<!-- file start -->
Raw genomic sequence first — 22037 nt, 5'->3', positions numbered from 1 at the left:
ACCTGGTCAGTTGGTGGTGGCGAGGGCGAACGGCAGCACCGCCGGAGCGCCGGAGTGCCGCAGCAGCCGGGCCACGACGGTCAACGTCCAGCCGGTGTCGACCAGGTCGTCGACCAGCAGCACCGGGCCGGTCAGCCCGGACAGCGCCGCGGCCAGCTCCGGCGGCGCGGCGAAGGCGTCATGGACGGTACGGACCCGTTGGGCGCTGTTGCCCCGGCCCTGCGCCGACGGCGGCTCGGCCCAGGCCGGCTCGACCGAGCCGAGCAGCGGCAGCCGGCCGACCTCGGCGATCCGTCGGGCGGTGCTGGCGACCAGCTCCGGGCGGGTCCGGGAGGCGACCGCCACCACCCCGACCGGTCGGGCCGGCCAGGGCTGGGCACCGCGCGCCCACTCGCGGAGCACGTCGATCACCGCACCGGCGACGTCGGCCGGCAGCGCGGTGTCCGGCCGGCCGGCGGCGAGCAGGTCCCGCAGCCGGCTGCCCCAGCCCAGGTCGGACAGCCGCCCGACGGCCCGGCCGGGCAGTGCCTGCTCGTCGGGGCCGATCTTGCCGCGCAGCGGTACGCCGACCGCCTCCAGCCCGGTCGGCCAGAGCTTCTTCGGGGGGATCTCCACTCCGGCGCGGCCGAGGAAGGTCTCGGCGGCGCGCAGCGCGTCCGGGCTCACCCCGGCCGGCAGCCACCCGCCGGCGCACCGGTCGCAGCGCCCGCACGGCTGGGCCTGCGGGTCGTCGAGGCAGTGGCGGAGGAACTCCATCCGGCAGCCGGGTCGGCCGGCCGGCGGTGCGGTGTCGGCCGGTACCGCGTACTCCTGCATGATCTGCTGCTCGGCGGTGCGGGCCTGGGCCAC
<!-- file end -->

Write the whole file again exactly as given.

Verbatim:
Raw genomic sequence first — 22037 nt, 5'->3', positions numbered from 1 at the left:
ACCTGGTCAGTTGGTGGTGGCGAGGGCGAACGGCAGCACCGCCGGAGCGCCGGAGTGCCGCAGCAGCCGGGCCACGACGGTCAACGTCCAGCCGGTGTCGACCAGGTCGTCGACCAGCAGCACCGGGCCGGTCAGCCCGGACAGCGCCGCGGCCAGCTCCGGCGGCGCGGCGAAGGCGTCATGGACGGTACGGACCCGTTGGGCGCTGTTGCCCCGGCCCTGCGCCGACGGCGGCTCGGCCCAGGCCGGCTCGACCGAGCCGAGCAGCGGCAGCCGGCCGACCTCGGCGATCCGTCGGGCGGTGCTGGCGACCAGCTCCGGGCGGGTCCGGGAGGCGACCGCCACCACCCCGACCGGTCGGGCCGGCCAGGGCTGGGCACCGCGCGCCCACTCGCGGAGCACGTCGATCACCGCACCGGCGACGTCGGCCGGCAGCGCGGTGTCCGGCCGGCCGGCGGCGAGCAGGTCCCGCAGCCGGCTGCCCCAGCCCAGGTCGGACAGCCGCCCGACGGCCCGGCCGGGCAGTGCCTGCTCGTCGGGGCCGATCTTGCCGCGCAGCGGTACGCCGACCGCCTCCAGCCCGGTCGGCCAGAGCTTCTTCGGGGGGATCTCCACTCCGGCGCGGCCGAGGAAGGTCTCGGCGGCGCGCAGCGCGTCCGGGCTCACCCCGGCCGGCAGCCACCCGCCGGCGCACCGGTCGCAGCGCCCGCACGGCTGGGCCTGCGGGTCGTCGAGGCAGTGGCGGAGGAACTCCATCCGGCAGCCGGGTCGGCCGGCCGGCGGTGCGGTGTCGGCCGGTACCGCGTACTCCTGCATGATCTGCTGCTCGGCGGTGCGGGCCTGGGCCAC